Ape House Prime Time

NEEDLESS TO SAY, SPOILERS

p. 184:

  • “How about,” he said again, slower this time, spreading his hands in an expansive gesture: “Ape House Prime Time.” He gave them all a moment to let their imaginations take flight. “The apes are in charge, twenty-three hours a day. Then, once a day, we do something to affect their environment. Something,” he said, sitting forward, “voted on by the audience. The paying audience. People who have bought the monthly package. Twenty-three hours of doing whatever they want, and then one hour a day of doing something chosen by monthly subscribers.”

This satire of ambitious people (Americans, lol) in a television-driven culture is very sharp.

Stay tuned, dear blog readers. Stay tuned.

#amreading: APE HOUSE

Self’s indecision about Ape House is really annoying. First, she was sure she should skip it for American Gods, which is a very thick book. But time and time and time again she kept going back to Ape House and reading a little more, and a little more, and a little more, and finally she gave up and admitted to herself that she was really intrigued by the book’s premise and wanted to see how it all played out.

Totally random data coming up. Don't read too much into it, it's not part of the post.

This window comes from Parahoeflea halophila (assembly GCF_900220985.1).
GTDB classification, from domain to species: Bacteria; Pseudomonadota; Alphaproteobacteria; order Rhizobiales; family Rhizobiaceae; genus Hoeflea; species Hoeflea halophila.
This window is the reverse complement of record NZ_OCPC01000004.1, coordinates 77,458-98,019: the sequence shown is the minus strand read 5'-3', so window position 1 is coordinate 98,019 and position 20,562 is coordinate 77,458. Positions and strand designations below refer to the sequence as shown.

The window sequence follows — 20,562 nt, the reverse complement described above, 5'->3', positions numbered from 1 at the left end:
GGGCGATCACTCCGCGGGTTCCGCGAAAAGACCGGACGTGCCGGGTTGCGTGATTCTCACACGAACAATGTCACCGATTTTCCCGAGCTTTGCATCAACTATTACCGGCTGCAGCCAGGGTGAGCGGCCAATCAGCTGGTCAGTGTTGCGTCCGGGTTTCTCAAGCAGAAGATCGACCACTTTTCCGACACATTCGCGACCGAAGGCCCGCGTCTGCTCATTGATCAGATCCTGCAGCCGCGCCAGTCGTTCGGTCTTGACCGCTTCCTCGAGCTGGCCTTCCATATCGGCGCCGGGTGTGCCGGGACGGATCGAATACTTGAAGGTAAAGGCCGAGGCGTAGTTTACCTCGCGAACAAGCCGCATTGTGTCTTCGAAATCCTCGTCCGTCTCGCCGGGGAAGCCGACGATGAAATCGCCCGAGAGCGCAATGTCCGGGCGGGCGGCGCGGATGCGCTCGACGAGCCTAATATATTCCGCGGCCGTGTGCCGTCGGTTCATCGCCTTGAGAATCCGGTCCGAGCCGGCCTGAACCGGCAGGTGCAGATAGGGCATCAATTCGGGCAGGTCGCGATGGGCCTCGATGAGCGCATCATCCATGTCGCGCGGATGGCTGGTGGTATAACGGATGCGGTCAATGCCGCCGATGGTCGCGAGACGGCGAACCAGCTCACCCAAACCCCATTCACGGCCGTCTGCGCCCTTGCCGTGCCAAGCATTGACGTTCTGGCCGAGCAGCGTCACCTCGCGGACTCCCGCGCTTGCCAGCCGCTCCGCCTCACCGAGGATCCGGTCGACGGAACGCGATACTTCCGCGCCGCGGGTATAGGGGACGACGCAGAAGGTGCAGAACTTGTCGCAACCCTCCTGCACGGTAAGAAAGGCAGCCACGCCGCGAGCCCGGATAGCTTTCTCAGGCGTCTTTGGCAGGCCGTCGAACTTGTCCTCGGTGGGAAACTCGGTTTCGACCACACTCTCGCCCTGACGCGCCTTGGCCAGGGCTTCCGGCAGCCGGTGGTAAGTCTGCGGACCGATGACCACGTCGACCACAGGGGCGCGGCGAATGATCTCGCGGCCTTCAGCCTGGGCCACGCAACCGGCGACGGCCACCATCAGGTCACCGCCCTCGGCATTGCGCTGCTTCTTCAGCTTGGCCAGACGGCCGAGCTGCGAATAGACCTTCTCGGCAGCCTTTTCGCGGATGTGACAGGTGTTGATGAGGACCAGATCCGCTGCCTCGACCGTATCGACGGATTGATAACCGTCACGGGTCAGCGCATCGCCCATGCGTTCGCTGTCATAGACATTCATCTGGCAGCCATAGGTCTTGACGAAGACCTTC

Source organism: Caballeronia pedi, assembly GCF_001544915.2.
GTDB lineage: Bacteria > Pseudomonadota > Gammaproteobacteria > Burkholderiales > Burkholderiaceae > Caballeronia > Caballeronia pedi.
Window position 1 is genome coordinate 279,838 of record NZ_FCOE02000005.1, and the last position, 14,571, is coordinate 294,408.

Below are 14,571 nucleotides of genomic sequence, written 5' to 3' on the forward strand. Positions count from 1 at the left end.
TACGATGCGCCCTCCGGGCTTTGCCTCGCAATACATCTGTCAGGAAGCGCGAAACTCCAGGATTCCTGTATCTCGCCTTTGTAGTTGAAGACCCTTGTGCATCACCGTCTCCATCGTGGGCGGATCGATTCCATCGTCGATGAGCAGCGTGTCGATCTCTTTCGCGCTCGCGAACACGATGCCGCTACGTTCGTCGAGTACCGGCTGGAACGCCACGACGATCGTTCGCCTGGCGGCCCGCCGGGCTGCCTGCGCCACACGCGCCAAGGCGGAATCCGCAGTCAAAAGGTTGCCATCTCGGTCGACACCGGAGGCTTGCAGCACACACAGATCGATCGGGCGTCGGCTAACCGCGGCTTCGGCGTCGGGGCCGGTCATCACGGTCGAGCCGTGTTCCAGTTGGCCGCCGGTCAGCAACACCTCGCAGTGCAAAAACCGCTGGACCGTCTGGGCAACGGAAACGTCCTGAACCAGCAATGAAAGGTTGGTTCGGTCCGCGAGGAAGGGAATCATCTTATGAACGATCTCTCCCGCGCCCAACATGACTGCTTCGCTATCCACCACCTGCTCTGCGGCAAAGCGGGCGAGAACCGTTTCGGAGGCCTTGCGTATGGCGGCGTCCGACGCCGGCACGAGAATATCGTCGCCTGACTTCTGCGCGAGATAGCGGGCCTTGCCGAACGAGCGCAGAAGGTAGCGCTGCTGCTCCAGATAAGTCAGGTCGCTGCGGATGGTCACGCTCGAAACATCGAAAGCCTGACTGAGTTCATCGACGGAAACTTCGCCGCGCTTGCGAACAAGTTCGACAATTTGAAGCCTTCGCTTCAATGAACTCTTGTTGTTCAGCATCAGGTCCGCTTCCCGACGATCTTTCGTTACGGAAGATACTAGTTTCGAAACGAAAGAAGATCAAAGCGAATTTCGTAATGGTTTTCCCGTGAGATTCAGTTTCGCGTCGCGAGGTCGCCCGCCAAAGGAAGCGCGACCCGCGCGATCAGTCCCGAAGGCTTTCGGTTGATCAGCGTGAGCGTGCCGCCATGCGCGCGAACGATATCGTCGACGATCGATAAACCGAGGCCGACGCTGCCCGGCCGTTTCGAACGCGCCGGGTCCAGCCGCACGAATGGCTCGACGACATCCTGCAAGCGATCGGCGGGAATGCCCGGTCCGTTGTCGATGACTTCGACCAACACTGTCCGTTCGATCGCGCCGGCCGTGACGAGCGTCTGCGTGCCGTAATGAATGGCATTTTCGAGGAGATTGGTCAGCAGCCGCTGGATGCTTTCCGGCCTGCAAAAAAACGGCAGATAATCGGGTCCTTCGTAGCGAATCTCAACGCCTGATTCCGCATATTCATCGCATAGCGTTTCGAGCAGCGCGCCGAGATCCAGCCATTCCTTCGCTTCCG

She’s on p. 149 (halfway, approx.)

SPOILER ALERT!!!

The apes are kidnapped by a sleazy producer named Faulks and made to star in their very own reality show called, TA-RA: Ape House!

The house is “in a remote area of New Mexico best known for its third-rate casinos and ‘gentlemen’s clubs.’ The house otherwise entirely empty except for a single computer and a stool so the apes could reach it. Faulks installed the apes, switched on the cameras, and had been broadcasting the results live ever since.

After five days, “the show gave every indication of becoming the biggest phenomenon in the history of modern media, and not simply because of the astonishing language and computer skills of the bonobos.”

Stay tuned, dear blog readers. Stay tuned.